After a postseason of unimpressive numbers some feel fit to question Dustin Brown.
NHL.com’s 30 in 30 summed up the snowballing concerns.
Brown was 9th on the Kings in production with 27 points, his lowest point total, for a full season, in his career. Brown also tied Steve Ott, ranking 9th in the NHL, with 246 hits.
Brown plays on the first line alongside Anze Kopitar and Marian Gaborik. During the regular season, before Gaborik was traded to the Kings,
Brown and Kopitar primarily played with Justin Williams. Brown has shown in previous seasons that he can score, but he’s not a natural scorer. Brown’s a power forward; a digger. He goes into the corners, battles defensemen for the puck and gets it out to the talented scorers on his line that put the puck in the net. That’s his natural role, and now that the Kings have more talent around him they’ve capitalized on it.
In the four seasons from 2006-2010, Brown averaged 53.75 points. In the last four seasons, from 2010-2014, Brown averaged 41.75 points. A significant drop in point production.
Over the same period of time, from 2006-2010, Brown averaged a plus/minus of -13.75; from 2010-2014 Brown averaged a plus/minus of +12. Another significant swing.
Brown must be doing something right. He’s contributing fewer points but has been on the ice more often when the Kings are scoring. The numbers are counter-intuitive, but they convey a change of focus, not a change in production. Brown is playing responsibly in the defensive zone. There’s no other explanation for a drop in points and such a swing in plus/minus. As the title of an ESPN show says, Numbers Never lie.
Earlier this week RinkRoyalty had an article that discussed which hockey systems are more preferable, offensive or defensive. Clearly the Kings have adopted a system that plays to their strengths. At the current point in time, the Kings Strength is in their commanding defense.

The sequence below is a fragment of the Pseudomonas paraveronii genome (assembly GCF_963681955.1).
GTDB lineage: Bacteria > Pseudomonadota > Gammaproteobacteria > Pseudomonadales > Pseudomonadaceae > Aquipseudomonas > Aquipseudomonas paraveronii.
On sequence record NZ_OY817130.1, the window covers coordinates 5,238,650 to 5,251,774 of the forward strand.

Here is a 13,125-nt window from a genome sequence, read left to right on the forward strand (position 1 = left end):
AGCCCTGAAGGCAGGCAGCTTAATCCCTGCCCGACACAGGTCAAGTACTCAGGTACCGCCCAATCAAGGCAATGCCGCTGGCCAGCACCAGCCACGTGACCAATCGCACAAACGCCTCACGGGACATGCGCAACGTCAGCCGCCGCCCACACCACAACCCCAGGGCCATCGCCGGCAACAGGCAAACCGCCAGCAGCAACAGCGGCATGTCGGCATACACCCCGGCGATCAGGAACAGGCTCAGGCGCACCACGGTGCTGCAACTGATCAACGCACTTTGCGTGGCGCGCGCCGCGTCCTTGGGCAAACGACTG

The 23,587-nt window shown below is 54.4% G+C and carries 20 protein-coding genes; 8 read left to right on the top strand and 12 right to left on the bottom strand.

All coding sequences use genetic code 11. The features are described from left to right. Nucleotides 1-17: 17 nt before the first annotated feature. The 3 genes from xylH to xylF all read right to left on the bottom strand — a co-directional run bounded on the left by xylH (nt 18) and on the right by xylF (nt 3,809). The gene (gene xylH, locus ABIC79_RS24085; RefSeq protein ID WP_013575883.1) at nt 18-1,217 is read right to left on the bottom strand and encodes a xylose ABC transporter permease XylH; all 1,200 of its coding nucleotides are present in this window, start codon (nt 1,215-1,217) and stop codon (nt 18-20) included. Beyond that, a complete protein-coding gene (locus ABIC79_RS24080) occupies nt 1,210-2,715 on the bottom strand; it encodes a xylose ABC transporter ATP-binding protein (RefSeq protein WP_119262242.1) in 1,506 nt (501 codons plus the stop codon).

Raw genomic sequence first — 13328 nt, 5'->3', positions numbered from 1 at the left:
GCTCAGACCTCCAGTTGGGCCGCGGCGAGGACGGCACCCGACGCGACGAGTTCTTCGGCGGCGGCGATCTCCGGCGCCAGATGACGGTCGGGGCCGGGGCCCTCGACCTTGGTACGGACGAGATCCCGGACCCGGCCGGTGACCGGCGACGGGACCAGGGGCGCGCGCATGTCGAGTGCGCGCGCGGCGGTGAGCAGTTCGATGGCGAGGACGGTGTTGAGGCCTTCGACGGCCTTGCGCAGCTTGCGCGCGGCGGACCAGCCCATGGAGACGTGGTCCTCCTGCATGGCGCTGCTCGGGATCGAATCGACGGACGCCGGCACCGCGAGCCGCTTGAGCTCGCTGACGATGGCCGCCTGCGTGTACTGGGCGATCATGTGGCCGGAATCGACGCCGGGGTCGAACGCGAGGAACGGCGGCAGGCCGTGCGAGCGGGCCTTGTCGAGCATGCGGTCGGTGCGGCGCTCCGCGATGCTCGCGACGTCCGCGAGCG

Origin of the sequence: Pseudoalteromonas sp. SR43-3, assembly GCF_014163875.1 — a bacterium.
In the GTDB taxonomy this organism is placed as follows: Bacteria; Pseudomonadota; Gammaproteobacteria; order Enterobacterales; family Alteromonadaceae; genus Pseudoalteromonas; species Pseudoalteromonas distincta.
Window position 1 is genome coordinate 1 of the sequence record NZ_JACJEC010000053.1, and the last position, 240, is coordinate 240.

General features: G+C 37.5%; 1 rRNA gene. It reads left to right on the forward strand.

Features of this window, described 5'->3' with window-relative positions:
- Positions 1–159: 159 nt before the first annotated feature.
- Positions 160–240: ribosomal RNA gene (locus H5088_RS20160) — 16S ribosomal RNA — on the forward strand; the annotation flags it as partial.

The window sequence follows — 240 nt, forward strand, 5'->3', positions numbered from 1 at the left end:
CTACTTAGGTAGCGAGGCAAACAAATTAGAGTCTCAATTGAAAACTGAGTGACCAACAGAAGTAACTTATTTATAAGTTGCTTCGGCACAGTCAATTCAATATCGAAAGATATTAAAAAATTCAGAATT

In the 2014 playoffs the Kings switched up their tactics. They opened up their style of play to create more opportunities for themselves. By opening up, they allowed their forwards to break up ice earlier, moving into the neutral zone as soon as a Kings defensemen had the puck. It’s a riskier style of play that requires a tremendous amount of trust in your defensemen, because if the puck gets turned over you’re caught, giving up a good opportunity to the opposing team; most likely an odd man rush because forwards are not in position in the defensive zone.
Being pushed to the limit; playing three game 7’s, especially being down 3-0 in the first series against the San Jose Sharks, forced the Kings to
change tactics: be more offensively aggressive – to play with desperation. In the first three games against San Jose the Kings average 2.66 goals per game. The lost all three games. In the last four games against the Sharks the Kings averaged 4.50 goals per game. They won all four.
In 26 games in the 2014 playoffs Brown was a +7, scoring 14 points that included six goals, two of which were game winners. 14 points ranked him 7th on the Kings. That’ more than a point every-other-game, or .53%. In the regular season Brown had 27 points in 79 games, amounting to 34%.
Dustin Brown is a warrior. Brown wears the “C” as the leader of one of the most mentally tough teams in the league, and with 246 hits, no one can question his effort. Brown’s drop in scoring isn’t a problem of production, it’s a conscious decision to play the vital power-forward role, where the Kings need him. It’s a decision, as a leader, to put the team and winning before himself.